eMusic Review 1
Ah, the electronic record. Noted refuge for artists itching to reinvent, everyone from Neil Young to Radiohead to Glenn Danzig have, to varying degrees of success, utilized technology as a means for advancement when the traditional way of doing things was seeming either limiting or familiar or just plain dull. Whether or not the experiment works is often beside the point: A radical aesthetic shift allows for a kind of artistic "ground zero," a chance to start over without undertaking a whole new career in a new town.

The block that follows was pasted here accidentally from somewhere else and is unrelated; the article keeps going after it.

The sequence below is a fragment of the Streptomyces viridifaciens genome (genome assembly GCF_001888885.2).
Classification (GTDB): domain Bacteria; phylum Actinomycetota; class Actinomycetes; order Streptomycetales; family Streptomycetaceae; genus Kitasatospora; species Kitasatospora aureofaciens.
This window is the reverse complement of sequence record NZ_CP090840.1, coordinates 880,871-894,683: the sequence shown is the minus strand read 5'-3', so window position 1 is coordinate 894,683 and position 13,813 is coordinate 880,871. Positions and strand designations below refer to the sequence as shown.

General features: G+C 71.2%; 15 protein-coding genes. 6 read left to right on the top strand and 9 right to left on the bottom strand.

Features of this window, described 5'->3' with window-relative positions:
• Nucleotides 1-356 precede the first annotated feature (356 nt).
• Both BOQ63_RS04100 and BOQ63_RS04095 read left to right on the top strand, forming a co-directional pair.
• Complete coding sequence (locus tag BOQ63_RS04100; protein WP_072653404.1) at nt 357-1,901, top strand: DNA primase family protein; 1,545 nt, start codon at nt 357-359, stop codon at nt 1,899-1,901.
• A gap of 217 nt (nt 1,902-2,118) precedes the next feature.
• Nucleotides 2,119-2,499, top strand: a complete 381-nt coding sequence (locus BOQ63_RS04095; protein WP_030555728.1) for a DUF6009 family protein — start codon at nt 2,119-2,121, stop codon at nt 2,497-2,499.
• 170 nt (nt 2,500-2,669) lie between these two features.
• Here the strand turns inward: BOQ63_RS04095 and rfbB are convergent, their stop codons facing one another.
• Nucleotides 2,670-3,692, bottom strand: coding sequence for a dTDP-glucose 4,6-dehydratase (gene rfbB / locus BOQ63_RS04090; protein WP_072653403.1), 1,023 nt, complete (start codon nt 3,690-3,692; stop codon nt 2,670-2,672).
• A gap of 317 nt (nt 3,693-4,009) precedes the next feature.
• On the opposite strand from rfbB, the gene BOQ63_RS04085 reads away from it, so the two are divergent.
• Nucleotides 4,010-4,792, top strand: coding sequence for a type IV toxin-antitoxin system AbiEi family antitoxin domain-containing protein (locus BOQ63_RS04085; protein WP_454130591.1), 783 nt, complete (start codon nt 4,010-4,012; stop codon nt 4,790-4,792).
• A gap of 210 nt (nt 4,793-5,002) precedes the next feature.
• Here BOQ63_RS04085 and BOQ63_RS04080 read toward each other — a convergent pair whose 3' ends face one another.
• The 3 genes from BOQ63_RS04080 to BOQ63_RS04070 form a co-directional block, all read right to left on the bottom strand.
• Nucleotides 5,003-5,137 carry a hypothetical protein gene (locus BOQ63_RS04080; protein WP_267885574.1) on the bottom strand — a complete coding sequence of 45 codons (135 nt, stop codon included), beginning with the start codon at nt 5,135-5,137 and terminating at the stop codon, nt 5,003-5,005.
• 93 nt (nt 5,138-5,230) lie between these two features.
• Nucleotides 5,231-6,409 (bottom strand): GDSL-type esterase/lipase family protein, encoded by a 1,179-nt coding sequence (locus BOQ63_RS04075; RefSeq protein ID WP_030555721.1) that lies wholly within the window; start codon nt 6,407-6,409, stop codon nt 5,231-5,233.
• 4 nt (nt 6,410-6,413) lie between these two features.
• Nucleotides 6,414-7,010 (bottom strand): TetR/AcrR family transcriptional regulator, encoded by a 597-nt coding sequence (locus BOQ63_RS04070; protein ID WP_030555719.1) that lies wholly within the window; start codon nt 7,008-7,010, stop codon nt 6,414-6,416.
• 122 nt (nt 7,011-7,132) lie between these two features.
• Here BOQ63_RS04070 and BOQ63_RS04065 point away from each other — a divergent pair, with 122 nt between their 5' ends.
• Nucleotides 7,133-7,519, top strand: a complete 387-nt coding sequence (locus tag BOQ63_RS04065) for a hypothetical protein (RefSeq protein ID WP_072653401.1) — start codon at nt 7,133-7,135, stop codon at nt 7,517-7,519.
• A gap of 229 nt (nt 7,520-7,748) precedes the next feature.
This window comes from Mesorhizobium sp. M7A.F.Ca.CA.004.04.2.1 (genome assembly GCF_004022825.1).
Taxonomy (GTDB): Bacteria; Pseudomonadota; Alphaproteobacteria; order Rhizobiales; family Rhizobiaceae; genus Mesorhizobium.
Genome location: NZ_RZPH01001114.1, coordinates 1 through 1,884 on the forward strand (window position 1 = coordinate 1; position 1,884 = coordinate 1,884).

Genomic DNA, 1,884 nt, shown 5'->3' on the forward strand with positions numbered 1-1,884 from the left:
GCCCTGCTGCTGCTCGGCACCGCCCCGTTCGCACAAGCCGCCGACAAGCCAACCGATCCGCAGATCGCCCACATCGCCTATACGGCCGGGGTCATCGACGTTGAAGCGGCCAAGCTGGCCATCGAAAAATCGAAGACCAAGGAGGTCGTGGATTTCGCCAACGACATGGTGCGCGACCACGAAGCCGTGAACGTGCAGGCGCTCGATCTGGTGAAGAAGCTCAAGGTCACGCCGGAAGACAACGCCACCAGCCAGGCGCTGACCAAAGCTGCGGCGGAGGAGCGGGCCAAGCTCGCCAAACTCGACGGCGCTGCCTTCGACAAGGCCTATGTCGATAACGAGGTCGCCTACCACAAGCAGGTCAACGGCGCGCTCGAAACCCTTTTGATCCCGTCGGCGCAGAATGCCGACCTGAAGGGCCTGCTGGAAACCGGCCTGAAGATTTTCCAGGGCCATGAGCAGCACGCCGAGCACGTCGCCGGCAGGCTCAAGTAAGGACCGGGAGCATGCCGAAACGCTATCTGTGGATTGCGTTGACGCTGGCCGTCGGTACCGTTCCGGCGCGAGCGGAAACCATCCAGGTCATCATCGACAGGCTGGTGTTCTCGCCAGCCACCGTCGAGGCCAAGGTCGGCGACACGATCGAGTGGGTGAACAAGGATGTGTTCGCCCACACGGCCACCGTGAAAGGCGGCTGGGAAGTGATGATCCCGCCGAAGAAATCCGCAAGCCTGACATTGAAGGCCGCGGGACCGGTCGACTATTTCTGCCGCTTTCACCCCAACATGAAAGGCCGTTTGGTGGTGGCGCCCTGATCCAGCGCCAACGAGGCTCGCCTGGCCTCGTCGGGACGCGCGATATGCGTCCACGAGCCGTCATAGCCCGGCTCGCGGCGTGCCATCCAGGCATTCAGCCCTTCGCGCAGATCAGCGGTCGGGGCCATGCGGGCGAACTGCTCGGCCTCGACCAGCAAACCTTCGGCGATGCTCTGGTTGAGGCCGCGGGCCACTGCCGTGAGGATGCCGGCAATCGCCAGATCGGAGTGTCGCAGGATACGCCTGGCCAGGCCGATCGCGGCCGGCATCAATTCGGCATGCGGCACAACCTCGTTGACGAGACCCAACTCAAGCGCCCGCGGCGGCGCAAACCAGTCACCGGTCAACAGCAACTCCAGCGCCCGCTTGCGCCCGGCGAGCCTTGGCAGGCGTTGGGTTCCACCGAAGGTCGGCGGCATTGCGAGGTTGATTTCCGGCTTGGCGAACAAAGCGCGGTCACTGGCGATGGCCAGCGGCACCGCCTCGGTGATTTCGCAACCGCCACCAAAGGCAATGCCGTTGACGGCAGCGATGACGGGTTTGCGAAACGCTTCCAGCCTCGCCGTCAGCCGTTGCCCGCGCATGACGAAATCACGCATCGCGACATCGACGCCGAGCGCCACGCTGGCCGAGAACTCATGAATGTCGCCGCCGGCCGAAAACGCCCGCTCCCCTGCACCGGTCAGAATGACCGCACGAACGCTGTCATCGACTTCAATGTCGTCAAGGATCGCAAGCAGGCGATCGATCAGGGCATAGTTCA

That Sufjan Stevens would pursue this course is, well, surprising. Stevens has been called many things, but his music has always been relatively organic, dressed up in violins and woodwinds and oboes, politely obeying the etiquette of traditional orchestration. Hearing the digital splurt and splatter that kicks off "Too Much," after the relatively straightforward opening ballad "Futile Devices," is alarming. The electronic elements — prevalent, pronounced — are mostly used to muddy up the canvas; they clog the empty space — strange, multicolored, laser-like streaks and big, smoggy patches of static. In a way, it's admirable: The prince of prettiness choosing to haunt his intricate constructions by letting loose the ghosts… read more »